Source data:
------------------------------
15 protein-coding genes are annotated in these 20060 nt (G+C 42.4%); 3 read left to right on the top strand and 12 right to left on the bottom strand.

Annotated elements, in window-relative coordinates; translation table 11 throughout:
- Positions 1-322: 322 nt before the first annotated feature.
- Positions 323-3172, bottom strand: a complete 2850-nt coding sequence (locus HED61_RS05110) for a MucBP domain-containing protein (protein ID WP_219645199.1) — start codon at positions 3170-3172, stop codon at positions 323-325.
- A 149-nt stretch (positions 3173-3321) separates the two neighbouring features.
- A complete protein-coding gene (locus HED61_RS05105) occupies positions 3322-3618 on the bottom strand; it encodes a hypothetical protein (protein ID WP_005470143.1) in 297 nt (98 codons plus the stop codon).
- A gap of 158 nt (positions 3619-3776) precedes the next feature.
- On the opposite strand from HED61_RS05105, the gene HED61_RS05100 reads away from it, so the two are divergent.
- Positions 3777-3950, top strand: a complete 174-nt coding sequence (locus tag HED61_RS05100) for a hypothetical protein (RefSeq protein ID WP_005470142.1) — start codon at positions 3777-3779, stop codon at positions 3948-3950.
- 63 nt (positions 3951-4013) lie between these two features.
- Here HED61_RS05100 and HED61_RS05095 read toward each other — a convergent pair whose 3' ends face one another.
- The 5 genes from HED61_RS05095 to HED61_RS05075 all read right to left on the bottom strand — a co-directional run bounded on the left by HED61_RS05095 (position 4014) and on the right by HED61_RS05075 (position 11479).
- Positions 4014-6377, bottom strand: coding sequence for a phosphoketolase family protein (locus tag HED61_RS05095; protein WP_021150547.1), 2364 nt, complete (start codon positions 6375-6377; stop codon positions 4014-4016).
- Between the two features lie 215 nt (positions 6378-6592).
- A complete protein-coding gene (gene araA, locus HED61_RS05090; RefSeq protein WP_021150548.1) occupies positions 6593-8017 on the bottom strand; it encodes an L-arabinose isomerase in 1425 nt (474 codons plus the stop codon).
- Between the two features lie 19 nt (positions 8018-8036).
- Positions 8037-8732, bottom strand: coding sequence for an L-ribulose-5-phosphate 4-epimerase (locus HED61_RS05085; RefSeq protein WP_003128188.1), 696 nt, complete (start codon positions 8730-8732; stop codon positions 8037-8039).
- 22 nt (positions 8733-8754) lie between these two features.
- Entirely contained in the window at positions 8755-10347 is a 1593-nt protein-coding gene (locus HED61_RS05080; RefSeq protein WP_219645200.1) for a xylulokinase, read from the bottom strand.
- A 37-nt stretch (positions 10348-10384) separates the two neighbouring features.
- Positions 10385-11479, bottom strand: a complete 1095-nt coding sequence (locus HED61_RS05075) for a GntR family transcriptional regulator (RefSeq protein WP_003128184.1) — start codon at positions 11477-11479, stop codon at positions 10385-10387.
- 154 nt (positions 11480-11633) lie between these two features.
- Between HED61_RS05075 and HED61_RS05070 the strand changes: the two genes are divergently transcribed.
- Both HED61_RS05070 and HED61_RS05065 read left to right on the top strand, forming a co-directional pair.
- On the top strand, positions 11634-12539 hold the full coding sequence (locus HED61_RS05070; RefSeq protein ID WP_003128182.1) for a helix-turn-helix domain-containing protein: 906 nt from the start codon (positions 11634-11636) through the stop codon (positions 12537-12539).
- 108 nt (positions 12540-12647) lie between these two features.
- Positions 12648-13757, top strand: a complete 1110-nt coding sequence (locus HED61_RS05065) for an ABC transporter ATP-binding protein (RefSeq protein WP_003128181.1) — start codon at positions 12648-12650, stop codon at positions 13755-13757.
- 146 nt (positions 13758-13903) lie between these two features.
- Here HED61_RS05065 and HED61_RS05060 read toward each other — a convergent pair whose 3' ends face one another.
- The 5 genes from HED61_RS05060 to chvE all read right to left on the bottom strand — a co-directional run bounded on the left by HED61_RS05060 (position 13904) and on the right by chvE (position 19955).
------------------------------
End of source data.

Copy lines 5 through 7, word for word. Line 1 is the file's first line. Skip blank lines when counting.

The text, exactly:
- A 149-nt stretch (positions 3173-3321) separates the two neighbouring features.
- A complete protein-coding gene (locus HED61_RS05105) occupies positions 3322-3618 on the bottom strand; it encodes a hypothetical protein (protein ID WP_005470143.1) in 297 nt (98 codons plus the stop codon).
- A gap of 158 nt (positions 3619-3776) precedes the next feature.